2 December 2022
As far back as the 1970s, psychologist Lenore Walker developed a social cycle theory known as the cycle of abuse, which was published in her book, “The Battered Woman.”
She based this on evidence she obtained in interviews with heterosexual women who had experienced abuse.
This was part of her research on why it is so difficult for victims to break free, out of an abusive relationship.
To date, her four phases are evident in the majority of violent relationships, and they repeat themselves over and over again, no matter how many times the abuser promises to “change” or “stop”.
The four phases are:
This is when stress and strain begin to build between a couple just before an abusive act occurs.
The abuser’s behaviour may become passive aggressive, and s/he may become poor (or poorer) at communicating.
The victim will know that there’s a strong possibility that ‘their behaviour’ could ‘trigger’ an abusive reaction at that stage, and so the victim may try to alter his or her behaviour as a prevention measure for their partner to not become violent.
This is when the act of violence takes place.
The abuser will commit acts of domestic abuse like hitting, kicking, shoving, biting and/or throwing objects at their partner, or other kinds of abuse like sexual, psychological or emotional abuse, stalking, neglecting, intimidating or practicing any other kind of extreme controlling behaviour.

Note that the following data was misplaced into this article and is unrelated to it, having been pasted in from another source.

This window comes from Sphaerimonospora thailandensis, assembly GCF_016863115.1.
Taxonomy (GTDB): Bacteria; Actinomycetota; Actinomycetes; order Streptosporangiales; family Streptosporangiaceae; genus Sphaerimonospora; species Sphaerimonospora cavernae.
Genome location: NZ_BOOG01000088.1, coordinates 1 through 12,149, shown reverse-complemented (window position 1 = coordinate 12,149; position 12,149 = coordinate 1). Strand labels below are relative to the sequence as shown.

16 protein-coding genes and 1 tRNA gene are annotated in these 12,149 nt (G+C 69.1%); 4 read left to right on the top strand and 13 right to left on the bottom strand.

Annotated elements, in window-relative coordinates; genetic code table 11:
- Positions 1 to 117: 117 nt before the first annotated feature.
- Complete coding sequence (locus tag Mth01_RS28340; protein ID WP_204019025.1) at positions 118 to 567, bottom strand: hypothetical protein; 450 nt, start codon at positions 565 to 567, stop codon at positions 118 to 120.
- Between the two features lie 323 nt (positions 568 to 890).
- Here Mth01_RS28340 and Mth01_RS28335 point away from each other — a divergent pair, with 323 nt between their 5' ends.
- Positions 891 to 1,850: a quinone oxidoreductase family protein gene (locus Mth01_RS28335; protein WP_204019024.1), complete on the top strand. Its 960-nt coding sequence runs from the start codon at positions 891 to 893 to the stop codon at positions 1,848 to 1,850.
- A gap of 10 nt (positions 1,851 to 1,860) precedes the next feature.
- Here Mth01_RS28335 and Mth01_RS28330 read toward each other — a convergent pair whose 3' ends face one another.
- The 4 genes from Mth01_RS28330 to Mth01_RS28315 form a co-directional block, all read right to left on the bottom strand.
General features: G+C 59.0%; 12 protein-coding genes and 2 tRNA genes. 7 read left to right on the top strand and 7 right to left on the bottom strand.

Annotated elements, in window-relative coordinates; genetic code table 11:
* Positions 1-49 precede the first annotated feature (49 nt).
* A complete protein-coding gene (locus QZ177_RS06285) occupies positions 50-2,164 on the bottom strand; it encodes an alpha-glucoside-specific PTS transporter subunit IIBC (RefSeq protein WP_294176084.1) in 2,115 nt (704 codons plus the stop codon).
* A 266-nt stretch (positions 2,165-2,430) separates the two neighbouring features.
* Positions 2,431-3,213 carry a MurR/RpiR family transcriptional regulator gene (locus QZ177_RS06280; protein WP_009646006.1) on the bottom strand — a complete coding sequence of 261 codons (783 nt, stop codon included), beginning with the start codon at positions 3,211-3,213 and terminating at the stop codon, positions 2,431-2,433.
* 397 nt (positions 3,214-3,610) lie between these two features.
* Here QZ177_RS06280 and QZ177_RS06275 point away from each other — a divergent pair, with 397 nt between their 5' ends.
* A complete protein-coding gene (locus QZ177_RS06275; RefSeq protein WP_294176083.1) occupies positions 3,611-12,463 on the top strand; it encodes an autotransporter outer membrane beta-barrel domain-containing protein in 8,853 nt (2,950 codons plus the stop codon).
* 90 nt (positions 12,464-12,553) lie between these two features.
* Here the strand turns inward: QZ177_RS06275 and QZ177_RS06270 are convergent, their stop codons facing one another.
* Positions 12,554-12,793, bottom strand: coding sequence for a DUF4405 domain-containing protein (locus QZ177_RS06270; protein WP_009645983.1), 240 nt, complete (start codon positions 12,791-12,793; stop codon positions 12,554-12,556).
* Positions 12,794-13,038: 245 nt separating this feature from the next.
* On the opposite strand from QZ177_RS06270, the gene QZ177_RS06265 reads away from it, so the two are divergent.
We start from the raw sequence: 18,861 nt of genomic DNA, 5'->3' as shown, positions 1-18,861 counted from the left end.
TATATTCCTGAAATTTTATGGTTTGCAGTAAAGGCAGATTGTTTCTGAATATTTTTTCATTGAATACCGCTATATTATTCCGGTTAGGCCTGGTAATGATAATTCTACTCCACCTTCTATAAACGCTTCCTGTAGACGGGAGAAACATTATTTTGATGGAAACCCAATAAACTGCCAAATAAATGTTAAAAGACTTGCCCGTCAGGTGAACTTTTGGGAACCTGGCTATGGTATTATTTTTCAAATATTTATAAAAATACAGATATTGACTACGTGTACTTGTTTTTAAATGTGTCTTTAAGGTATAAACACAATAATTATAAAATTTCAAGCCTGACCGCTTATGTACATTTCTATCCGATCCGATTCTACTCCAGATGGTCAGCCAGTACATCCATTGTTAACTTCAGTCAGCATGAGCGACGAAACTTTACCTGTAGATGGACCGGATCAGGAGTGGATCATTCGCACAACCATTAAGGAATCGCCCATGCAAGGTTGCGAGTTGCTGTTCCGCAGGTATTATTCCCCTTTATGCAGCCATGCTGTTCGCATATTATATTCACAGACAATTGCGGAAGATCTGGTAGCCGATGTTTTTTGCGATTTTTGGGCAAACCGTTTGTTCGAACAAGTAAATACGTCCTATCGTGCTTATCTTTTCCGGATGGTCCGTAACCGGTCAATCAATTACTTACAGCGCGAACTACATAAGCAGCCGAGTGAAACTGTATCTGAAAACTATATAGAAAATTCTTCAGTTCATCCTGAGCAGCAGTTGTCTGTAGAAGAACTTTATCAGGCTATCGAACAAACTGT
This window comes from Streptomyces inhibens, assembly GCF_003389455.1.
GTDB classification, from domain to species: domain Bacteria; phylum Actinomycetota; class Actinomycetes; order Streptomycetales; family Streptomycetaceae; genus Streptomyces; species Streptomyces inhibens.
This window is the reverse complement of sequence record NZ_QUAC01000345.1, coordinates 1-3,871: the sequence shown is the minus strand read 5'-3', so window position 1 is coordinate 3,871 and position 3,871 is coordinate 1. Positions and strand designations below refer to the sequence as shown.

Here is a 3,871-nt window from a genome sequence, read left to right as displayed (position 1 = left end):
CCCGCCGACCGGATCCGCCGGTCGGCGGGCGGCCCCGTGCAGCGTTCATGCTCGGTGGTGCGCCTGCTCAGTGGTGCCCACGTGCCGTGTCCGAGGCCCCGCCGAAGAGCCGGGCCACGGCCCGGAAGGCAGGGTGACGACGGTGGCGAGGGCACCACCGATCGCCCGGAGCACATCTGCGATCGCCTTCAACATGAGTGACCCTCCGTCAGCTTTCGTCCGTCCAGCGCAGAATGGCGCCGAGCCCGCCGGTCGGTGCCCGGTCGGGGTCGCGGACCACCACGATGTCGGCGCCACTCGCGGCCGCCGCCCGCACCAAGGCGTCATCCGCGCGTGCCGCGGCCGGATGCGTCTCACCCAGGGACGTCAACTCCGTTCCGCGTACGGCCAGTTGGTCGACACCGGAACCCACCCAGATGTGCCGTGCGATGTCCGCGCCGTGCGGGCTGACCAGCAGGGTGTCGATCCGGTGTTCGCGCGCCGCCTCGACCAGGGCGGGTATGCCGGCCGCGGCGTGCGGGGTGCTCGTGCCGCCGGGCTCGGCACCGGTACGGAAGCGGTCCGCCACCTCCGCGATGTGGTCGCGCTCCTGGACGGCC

This is also known as the honeymoon phase.
The abuser becomes contrite and apologises for their behaviour.
They may be overly attentive or affectionate; they may try to ignore what happened, or they may even try to blame the victim for their violence.
They often shower their victim with gifts and/or over-the-top kindness, and are likely to appear remorseful, repentant and sad. Some abusers may threaten to commit suicide to stop their victim from leaving. They are likely to swear the abusive behaviour will never happen again.
This phase is considered an extension of the reconciliation phase.
During this period, the abuser tries hard to show kindness to the victim and to resist the urge to fall back into abusive behaviours.
The relationship seems calm and peaceful, leading the victim to believe that the abuser really has ‘changed’, and that things will be different this time.
Sadly, though, new conflicts inevitably arise, and the abusive pattern starts again at the tension-building stage.
Universal signs of abuse that everyone should know
Not all abusers use the same tactics. They may never even threaten physical violence.
Abusive partners often try to maintain power in the following ways:
If you or someone you love is trapped in an abusive relationship, help is available.
Get in touch with POWA (People Opposing Women Abuse) on 011 642 4345 or firstname.lastname@example.org, or the Stop Gender Violence Helpline, run by LifeLine South Africa, on 0800 150 150.
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